American, born 1947
Ink on paper
8 7/8 x 11 7/8 in. (22.5 x 30.2 cm)
Gift of the Dorothy and Herbert Vogel Collection: Fifty Works for Fifty States, a joint initiative of the Trustees of the Dorothy and Herbert Vogel Collection and the National Gallery of Art, with generous support from the National Endowment for the Arts and the Institute for Museum and Library Services, 2009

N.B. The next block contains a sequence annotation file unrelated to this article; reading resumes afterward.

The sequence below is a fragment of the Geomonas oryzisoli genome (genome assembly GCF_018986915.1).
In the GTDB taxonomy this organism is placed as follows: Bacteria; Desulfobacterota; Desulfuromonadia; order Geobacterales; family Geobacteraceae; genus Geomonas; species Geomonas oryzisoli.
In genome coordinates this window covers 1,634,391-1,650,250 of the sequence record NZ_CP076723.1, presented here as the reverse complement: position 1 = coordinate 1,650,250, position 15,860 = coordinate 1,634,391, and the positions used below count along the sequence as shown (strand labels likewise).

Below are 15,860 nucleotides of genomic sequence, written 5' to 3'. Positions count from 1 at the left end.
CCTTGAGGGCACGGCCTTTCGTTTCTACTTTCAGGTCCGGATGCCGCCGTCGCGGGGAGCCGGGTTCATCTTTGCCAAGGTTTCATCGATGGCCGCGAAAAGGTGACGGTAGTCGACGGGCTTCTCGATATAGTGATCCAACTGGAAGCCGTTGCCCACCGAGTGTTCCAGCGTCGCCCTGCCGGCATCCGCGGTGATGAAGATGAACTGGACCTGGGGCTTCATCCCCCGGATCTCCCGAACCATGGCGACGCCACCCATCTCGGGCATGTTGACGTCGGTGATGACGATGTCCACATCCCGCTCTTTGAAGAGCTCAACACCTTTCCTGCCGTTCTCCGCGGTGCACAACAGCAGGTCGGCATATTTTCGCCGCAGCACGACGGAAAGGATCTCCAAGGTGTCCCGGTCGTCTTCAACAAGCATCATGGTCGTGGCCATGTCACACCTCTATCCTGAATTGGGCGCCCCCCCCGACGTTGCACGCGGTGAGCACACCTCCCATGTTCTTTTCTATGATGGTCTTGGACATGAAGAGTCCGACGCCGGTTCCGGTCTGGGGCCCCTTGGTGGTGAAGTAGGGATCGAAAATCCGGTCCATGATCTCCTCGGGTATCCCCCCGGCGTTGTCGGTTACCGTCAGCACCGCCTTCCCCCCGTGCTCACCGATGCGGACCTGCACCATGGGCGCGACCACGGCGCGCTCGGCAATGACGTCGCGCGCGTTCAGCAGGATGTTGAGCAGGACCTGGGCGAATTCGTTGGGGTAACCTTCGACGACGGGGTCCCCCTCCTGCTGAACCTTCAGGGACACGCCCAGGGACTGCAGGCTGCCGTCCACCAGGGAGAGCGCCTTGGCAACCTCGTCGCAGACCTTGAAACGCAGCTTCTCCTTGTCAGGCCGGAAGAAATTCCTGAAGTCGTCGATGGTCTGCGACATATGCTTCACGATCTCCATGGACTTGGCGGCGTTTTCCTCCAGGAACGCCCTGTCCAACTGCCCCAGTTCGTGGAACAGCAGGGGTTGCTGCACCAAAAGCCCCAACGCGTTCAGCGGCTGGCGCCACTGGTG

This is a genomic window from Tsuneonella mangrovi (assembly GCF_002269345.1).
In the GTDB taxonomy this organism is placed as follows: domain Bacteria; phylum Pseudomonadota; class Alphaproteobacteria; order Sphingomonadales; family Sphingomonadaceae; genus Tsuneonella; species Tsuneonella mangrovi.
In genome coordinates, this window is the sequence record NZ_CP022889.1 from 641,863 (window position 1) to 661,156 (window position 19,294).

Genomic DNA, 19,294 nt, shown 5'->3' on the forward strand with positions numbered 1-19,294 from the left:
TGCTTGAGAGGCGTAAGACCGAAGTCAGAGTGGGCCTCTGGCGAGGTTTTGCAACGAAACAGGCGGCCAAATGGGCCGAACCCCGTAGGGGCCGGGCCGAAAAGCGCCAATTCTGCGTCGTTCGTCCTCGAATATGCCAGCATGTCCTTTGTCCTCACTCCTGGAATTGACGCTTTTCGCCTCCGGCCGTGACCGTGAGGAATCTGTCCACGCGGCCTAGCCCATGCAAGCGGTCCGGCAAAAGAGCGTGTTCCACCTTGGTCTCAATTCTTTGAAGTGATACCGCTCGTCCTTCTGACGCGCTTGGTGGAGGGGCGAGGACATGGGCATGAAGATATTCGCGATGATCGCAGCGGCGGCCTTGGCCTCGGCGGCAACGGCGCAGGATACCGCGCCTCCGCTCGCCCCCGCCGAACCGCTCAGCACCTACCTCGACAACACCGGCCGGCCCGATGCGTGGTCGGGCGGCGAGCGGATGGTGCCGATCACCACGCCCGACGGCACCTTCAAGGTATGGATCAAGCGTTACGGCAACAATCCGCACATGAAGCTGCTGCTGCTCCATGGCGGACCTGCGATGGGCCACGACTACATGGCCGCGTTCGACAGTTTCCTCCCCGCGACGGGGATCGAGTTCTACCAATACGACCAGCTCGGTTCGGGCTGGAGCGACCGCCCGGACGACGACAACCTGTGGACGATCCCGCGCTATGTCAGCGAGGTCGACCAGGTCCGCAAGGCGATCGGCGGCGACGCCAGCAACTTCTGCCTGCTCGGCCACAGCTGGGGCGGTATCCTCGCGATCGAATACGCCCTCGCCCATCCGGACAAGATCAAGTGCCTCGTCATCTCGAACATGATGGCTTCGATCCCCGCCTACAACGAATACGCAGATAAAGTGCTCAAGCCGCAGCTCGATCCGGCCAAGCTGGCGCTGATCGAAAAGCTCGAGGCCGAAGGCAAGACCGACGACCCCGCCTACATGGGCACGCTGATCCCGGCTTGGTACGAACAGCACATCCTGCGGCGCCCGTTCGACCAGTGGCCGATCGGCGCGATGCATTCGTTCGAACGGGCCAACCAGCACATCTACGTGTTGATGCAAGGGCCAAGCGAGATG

Claudia DeMonte is a painter, sculptor, performance artist, teacher, curator, and collector, whose numerous projects and bodies of work interrogate the minutiae of domesticity and the shifting identities of women worldwide. Her feminism originates in the downtown New York art scene of the 1970s and 1980s, where she, like Eleanor Antin, Mary Kelly, Adrian Piper, and Carolee Schneeman, learned to politicize her body as a cipher for societal expectations. Like her contemporaries Judy Chicago, Joyce Kozloff, and Miriam Shapiro, she has long operated in the liminal zone between the fine arts and craft. In the early 1990s, DeMonte began a series of works depicting rooms full of objects that encapsulate the lives lived within them, an example of which is on view here. Inscribed to Herbert and Dorothy Vogel, this untitled drawing illustrates the couple's apartment as a cacophony of favorite things set against a decorative backdrop of coffee cups. Two engraved mugs rest on a shelf in the upper left corner, identifying the drawing as a gift to the Vogels for their 40th wedding anniversary, while a picture of a classical portico in the upper right corner commemorates the accession of their collection into the National Gallery of Art. Below it is a crate labeled "Art," which signifies the collection itself and its travels; across the room is a stack of exhibition catalogues, art magazines, and a television broadcasting 60 Minutes, which suggest the Vogels' preferred sources of information. In the center of the room is its sole piece of furniture—a table—around which amble the couple's beloved companions: three cats and a turtle.